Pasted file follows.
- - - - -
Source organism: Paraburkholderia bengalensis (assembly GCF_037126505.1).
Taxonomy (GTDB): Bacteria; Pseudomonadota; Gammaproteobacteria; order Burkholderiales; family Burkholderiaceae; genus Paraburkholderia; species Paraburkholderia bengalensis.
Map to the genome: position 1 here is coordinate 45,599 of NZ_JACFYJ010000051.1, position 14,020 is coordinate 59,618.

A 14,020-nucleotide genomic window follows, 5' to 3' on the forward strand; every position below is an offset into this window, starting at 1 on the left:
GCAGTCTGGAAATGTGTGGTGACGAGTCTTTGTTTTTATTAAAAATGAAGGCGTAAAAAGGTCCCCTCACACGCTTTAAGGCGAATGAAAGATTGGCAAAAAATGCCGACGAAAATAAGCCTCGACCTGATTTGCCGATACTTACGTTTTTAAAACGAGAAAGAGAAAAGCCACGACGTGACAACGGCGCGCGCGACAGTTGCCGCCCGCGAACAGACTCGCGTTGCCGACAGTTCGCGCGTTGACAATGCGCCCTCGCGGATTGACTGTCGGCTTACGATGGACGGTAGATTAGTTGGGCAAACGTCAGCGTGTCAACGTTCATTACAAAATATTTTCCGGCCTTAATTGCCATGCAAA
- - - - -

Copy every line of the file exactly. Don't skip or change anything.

Source organism: Paraburkholderia bengalensis (assembly GCF_037126505.1).
Taxonomy (GTDB): Bacteria; Pseudomonadota; Gammaproteobacteria; order Burkholderiales; family Burkholderiaceae; genus Paraburkholderia; species Paraburkholderia bengalensis.
Map to the genome: position 1 here is coordinate 45,599 of NZ_JACFYJ010000051.1, position 14,020 is coordinate 59,618.

A 14,020-nucleotide genomic window follows, 5' to 3' on the forward strand; every position below is an offset into this window, starting at 1 on the left:
GCAGTCTGGAAATGTGTGGTGACGAGTCTTTGTTTTTATTAAAAATGAAGGCGTAAAAAGGTCCCCTCACACGCTTTAAGGCGAATGAAAGATTGGCAAAAAATGCCGACGAAAATAAGCCTCGACCTGATTTGCCGATACTTACGTTTTTAAAACGAGAAAGAGAAAAGCCACGACGTGACAACGGCGCGCGCGACAGTTGCCGCCCGCGAACAGACTCGCGTTGCCGACAGTTCGCGCGTTGACAATGCGCCCTCGCGGATTGACTGTCGGCTTACGATGGACGGTAGATTAGTTGGGCAAACGTCAGCGTGTCAACGTTCATTACAAAATATTTTCCGGCCTTAATTGCCATGCAAA